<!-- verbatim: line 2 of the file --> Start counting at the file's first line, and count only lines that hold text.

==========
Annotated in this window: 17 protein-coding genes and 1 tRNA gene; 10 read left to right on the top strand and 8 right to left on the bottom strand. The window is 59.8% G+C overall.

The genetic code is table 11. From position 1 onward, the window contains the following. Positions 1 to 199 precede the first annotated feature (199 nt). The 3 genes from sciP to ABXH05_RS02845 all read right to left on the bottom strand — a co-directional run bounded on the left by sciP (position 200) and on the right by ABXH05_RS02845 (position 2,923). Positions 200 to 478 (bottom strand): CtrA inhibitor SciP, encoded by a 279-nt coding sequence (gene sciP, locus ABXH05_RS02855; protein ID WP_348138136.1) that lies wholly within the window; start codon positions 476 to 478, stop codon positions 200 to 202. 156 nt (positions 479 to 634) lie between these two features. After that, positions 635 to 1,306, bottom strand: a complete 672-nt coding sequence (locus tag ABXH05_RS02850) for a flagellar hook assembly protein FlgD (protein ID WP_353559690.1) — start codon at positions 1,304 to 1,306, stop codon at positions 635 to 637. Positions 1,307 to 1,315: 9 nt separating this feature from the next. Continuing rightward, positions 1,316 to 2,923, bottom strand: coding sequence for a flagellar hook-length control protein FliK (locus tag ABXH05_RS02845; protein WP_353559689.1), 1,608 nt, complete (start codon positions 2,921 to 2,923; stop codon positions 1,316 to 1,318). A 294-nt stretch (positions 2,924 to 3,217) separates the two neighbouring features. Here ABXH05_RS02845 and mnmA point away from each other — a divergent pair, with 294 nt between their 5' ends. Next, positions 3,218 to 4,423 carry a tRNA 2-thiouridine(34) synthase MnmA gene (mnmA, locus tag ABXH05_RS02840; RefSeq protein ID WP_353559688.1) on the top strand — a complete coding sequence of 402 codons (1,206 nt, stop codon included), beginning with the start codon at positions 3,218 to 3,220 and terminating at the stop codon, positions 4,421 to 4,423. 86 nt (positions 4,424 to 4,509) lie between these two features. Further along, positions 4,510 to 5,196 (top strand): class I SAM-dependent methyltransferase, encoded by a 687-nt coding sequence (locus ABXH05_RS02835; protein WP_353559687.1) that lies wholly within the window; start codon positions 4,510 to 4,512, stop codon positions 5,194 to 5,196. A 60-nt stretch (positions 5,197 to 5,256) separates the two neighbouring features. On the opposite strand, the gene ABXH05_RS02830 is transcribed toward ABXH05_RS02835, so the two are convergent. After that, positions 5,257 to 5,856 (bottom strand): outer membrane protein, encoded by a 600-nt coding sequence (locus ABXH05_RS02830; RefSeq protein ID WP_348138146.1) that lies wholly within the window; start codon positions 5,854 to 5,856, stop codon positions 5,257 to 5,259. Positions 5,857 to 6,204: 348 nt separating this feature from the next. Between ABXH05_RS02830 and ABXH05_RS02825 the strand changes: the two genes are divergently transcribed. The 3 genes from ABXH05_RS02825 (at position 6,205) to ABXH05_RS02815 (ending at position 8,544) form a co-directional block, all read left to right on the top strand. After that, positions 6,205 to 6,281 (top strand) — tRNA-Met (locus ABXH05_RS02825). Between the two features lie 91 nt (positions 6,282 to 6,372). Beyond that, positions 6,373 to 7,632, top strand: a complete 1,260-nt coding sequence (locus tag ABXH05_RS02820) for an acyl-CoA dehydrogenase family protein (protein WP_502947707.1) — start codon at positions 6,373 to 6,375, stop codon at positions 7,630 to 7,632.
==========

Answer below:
The genetic code is table 11. From position 1 onward, the window contains the following. Positions 1 to 199 precede the first annotated feature (199 nt). The 3 genes from sciP to ABXH05_RS02845 all read right to left on the bottom strand — a co-directional run bounded on the left by sciP (position 200) and on the right by ABXH05_RS02845 (position 2,923). Positions 200 to 478 (bottom strand): CtrA inhibitor SciP, encoded by a 279-nt coding sequence (gene sciP, locus ABXH05_RS02855; protein ID WP_348138136.1) that lies wholly within the window; start codon positions 476 to 478, stop codon positions 200 to 202. 156 nt (positions 479 to 634) lie between these two features. After that, positions 635 to 1,306, bottom strand: a complete 672-nt coding sequence (locus tag ABXH05_RS02850) for a flagellar hook assembly protein FlgD (protein ID WP_353559690.1) — start codon at positions 1,304 to 1,306, stop codon at positions 635 to 637. Positions 1,307 to 1,315: 9 nt separating this feature from the next. Continuing rightward, positions 1,316 to 2,923, bottom strand: coding sequence for a flagellar hook-length control protein FliK (locus tag ABXH05_RS02845; protein WP_353559689.1), 1,608 nt, complete (start codon positions 2,921 to 2,923; stop codon positions 1,316 to 1,318). A 294-nt stretch (positions 2,924 to 3,217) separates the two neighbouring features. Here ABXH05_RS02845 and mnmA point away from each other — a divergent pair, with 294 nt between their 5' ends. Next, positions 3,218 to 4,423 carry a tRNA 2-thiouridine(34) synthase MnmA gene (mnmA, locus tag ABXH05_RS02840; RefSeq protein ID WP_353559688.1) on the top strand — a complete coding sequence of 402 codons (1,206 nt, stop codon included), beginning with the start codon at positions 3,218 to 3,220 and terminating at the stop codon, positions 4,421 to 4,423. 86 nt (positions 4,424 to 4,509) lie between these two features. Further along, positions 4,510 to 5,196 (top strand): class I SAM-dependent methyltransferase, encoded by a 687-nt coding sequence (locus ABXH05_RS02835; protein WP_353559687.1) that lies wholly within the window; start codon positions 4,510 to 4,512, stop codon positions 5,194 to 5,196. A 60-nt stretch (positions 5,197 to 5,256) separates the two neighbouring features. On the opposite strand, the gene ABXH05_RS02830 is transcribed toward ABXH05_RS02835, so the two are convergent. After that, positions 5,257 to 5,856 (bottom strand): outer membrane protein, encoded by a 600-nt coding sequence (locus ABXH05_RS02830; RefSeq protein ID WP_348138146.1) that lies wholly within the window; start codon positions 5,854 to 5,856, stop codon positions 5,257 to 5,259. Positions 5,857 to 6,204: 348 nt separating this feature from the next. Between ABXH05_RS02830 and ABXH05_RS02825 the strand changes: the two genes are divergently transcribed. The 3 genes from ABXH05_RS02825 (at position 6,205) to ABXH05_RS02815 (ending at position 8,544) form a co-directional block, all read left to right on the top strand. After that, positions 6,205 to 6,281 (top strand) — tRNA-Met (locus ABXH05_RS02825). Between the two features lie 91 nt (positions 6,282 to 6,372). Beyond that, positions 6,373 to 7,632, top strand: a complete 1,260-nt coding sequence (locus tag ABXH05_RS02820) for an acyl-CoA dehydrogenase family protein (protein WP_502947707.1) — start codon at positions 6,373 to 6,375, stop codon at positions 7,630 to 7,632.